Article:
or behaviour, along with a clear date for review.
All teachers and support staff who work with the pupil should be made aware of their needs, the outcomes sought, the support provided and any teaching strategies or approaches that are required. This should also be recorded on the school’s information system.
Parents should be fully aware of the planned support and interventions and, where appropriate, plans should seek parental involvement to reinforce or contribute to progress at home. The recorded information should be readily available to and discussed with the pupil’s parents.
The class or subject teacher should remain responsible for working with the child on a daily basis. Where the interventions involve group or one-to-one teaching away from the main class or subject teacher, they should still retain responsibility for the pupil. They should work closely with any teaching assistants or specialist staff involved, to plan and assess the impact of support and interventions and how they
can be linked to classroom teaching.
The effectiveness of the support and interventions and their impact on the pupil’s progress should be reviewed in line with the agreed date.
The impact and quality of the support and interventions should be evaluated, along with the views of the pupil and their parents. This should feed back into the analysis of the pupil’s needs. The class or subject teacher, working with the SENDCO, should revise the support in light of the pupil’s progress and development, deciding on any changes to the support and outcomes in consultation with the parent and pupil.
SEN support should include planning and preparation for the transitions between phases of education and preparation for adult life. To support transition, the school should share information with the school, college, or other setting the child or young person is moving to. Schools should agree with parents and pupils the information to be shared as part of this planning process.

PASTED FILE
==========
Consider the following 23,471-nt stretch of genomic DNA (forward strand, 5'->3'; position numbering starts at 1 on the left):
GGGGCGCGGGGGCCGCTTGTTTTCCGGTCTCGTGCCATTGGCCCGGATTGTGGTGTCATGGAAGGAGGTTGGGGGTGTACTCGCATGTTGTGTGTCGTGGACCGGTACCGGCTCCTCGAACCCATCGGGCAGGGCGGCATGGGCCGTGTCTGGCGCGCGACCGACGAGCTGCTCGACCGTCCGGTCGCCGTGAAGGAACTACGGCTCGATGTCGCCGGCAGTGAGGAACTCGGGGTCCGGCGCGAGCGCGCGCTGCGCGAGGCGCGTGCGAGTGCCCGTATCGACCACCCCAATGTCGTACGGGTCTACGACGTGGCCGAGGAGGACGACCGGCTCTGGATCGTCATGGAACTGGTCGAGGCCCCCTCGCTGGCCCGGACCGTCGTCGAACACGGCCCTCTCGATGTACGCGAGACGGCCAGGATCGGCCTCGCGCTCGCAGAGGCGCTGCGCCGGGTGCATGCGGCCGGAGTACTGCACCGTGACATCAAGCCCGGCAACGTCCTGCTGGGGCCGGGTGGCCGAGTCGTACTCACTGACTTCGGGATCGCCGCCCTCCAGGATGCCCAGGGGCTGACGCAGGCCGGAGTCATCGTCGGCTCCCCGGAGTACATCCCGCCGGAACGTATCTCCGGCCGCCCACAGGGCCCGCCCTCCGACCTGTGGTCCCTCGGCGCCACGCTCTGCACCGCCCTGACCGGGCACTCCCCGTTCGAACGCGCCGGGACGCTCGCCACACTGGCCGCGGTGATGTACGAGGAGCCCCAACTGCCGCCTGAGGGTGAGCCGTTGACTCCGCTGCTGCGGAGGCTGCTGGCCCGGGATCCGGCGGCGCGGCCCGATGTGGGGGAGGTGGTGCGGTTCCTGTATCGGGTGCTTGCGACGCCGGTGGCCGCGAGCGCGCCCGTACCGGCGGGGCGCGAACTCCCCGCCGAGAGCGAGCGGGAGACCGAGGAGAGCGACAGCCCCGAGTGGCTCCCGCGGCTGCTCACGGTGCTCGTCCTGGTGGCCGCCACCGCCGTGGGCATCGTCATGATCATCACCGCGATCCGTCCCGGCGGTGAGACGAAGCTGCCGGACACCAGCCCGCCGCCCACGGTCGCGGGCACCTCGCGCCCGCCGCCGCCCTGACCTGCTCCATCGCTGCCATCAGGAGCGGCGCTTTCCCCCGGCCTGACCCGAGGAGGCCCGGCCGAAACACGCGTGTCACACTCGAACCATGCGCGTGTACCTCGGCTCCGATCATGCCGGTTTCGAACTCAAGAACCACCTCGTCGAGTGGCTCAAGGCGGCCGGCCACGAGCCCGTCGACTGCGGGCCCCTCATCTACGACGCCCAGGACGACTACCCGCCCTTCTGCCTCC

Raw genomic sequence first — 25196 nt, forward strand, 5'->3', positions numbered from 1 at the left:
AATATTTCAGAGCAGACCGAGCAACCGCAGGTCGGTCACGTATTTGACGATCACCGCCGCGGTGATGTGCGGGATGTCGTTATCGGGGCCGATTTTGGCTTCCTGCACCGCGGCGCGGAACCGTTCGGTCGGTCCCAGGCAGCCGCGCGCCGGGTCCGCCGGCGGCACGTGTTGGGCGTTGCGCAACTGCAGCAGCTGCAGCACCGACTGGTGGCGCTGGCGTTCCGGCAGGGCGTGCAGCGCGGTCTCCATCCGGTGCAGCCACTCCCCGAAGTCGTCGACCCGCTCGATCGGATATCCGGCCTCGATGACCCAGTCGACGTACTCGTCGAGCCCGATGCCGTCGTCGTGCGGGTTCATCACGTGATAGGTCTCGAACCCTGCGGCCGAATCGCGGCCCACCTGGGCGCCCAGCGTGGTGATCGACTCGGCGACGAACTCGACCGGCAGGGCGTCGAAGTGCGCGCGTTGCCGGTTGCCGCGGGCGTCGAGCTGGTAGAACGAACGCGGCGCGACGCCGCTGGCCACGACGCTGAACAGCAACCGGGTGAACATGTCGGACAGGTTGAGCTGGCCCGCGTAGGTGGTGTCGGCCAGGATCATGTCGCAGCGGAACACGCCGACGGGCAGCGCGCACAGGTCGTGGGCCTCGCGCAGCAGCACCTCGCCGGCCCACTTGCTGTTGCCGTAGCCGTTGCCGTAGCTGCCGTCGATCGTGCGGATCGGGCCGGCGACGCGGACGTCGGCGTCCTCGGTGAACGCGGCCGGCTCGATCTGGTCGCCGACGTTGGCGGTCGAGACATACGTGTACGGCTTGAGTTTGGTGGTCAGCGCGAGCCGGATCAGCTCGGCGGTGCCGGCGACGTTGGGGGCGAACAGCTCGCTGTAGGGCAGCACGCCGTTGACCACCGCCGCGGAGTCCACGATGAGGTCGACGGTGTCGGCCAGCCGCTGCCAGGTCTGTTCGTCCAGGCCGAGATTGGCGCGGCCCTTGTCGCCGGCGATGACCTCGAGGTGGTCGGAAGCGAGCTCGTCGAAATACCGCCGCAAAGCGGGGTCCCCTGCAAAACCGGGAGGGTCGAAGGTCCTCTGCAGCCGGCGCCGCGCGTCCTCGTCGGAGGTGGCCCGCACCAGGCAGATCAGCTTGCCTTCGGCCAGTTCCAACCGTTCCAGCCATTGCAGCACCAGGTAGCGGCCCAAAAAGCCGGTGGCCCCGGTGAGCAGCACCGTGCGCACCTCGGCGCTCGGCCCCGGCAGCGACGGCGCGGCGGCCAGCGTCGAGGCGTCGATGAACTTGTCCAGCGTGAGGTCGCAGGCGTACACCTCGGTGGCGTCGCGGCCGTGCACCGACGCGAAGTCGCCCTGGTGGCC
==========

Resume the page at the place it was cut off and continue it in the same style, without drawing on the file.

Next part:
Where a pupil continues to make less than expected progress, despite evidence-based support and interventions that are matched to the pupil’s area of need, the school should consider involving specialists, including those secured by the school itself or, from outside agencies. Schools may involve specialists at any point to advise them on early identification of SEN and effective support and interventions. A school should always involve a specialist where a pupil continues to make little or no progress or where they continue to work at levels substantially below those expected of pupils of a similar age despite evidence-based SEN support delivered by appropriately trained staff.
Please click here for Camden Local Offer SEN Support Information.
Click here to view/download the SENDIASS Parent Training PowerPoint.